-You will get a larger plasma screen for the same amount of $$$. They are cheaper to make.

-All plasma tv's use active 3D glasses. All LED tv's from Sharp, Samsung, and Sony use them as well. LEDs from Vizio and LG use passive glasses (the same ones you get at a RealD film).

-The price range on glasses is massive - $30 or so a pair to $100+. If you ended up with active glasses, rechargeable ones are they way to go, but they're also more money. Nothing like having the batteries in your 3D glasses die during a film.

-Samsung's colors are often lambasted by videophiles as overly saturated

-Personally, I can't really tell the difference between 120hz and 240hz. The 240hz tv will look better because they are the premium sets and have other features enhancing the picture. Both are a huge improvement over 60hz (with a film source).

-A 600hz plasma does not necessarily mean it can display the film cadence correctly.

-Plasma burn in? Not something to worry much about anymore, but I still wouldn't want to leave the taskbar up on it all night (thought I have one and have done it).

-LG touts a number of set up features, such as their sound modes and picture wizard as being the best and easiest to dial in colors (something I liked to show off to customers).

-Panasonic tv's have a proper overscan correction setting. Samsung's need to have their video input relabeled. I think Sony does too, not sure about LG or Sharp. This is big for htpc.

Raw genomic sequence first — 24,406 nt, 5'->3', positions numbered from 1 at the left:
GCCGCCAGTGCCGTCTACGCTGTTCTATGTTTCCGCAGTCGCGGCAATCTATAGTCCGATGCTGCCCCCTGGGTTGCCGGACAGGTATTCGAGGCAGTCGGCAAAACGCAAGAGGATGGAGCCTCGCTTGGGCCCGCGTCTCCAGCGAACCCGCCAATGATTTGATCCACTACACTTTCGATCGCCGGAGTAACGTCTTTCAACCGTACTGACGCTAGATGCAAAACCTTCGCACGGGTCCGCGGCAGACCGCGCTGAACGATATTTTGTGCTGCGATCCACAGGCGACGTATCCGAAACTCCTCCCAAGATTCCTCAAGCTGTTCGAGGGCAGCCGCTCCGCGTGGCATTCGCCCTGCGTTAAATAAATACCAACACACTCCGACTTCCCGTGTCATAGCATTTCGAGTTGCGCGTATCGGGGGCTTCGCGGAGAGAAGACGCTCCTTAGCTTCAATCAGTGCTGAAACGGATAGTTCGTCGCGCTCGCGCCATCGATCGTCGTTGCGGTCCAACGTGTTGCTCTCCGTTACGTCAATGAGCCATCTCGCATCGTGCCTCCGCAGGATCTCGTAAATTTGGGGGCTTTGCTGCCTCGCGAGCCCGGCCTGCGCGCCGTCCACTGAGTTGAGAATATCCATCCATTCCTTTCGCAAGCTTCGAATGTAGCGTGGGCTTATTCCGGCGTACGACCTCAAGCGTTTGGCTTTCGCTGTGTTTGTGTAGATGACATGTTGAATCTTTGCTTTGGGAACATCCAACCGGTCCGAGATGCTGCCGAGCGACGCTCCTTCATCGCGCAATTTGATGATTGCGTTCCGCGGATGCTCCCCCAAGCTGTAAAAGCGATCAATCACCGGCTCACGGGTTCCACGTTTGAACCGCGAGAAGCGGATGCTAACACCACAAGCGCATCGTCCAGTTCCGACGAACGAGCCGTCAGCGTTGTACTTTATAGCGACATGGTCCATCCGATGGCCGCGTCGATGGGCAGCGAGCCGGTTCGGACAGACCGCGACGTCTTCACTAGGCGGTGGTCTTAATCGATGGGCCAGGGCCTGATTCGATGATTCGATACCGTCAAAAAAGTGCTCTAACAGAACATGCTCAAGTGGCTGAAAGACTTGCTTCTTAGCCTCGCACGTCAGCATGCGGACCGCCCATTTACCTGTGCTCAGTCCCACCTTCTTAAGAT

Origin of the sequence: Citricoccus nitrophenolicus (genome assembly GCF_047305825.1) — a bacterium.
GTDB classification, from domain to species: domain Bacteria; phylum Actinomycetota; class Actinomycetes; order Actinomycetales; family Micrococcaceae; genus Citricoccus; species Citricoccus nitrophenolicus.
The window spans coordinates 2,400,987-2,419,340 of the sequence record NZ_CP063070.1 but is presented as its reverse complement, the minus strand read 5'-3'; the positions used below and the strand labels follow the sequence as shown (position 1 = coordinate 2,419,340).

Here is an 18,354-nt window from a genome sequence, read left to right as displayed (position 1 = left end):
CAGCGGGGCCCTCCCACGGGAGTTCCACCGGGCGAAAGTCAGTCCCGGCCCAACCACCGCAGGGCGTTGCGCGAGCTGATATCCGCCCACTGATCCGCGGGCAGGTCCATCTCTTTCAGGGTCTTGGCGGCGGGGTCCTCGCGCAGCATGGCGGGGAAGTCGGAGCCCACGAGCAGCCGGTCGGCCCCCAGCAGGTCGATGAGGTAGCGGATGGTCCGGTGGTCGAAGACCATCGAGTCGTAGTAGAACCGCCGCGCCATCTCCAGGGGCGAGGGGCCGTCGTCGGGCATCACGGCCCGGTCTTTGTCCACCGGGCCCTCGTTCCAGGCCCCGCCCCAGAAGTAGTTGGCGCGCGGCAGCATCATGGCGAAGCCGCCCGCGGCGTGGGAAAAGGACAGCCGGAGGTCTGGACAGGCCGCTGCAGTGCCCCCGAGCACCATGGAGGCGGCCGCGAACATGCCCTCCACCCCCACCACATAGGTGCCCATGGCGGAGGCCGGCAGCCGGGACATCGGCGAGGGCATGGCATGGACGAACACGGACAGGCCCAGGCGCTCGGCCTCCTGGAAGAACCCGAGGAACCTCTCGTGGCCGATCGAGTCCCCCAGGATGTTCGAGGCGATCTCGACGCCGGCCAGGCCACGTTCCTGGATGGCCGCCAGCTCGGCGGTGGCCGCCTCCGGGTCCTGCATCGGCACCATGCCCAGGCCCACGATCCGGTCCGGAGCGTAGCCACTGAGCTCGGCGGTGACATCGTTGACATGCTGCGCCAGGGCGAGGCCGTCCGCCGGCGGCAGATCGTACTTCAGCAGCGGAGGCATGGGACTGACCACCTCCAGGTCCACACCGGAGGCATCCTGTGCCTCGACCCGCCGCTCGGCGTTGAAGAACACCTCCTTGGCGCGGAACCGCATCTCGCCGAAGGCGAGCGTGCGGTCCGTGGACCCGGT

-Any video gaming going to be done on it? Having a "Game Mode" can mean different things. On Panasonics, its just a picture setting. On Samsung and Sharp, it completely turns off image processing to create less lag. Sharp's is considered the best in the industry. I've read of LG tvs having particularly poor lag.

My HTPC front end set up
Integration for whole home ATSC, CableCARD, FM radio, Blu-Ray, HD-DVD, DVD, VHS control & capture, video games, and archived & streaming media playback
Mironto's Panasonic plasma black level restoration guide
Restore the initial MLL on a 2009 Panasonic plasma
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post #5 of 181 Old 05-25-2012, 08:54 AM
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Thinking specifically about HTPC, here are the issues you could run into that would be manufacturer or model specific.

Overscan - how will it handle pixel mapping from a PC over hdmi

EDID/HDCP - you can have problems reestablishing a secure connection when flipping the power on and off. If, for example, you wanted to turn on a tv channel to listen through your receiver, but then shut off the tv, you could run into problems.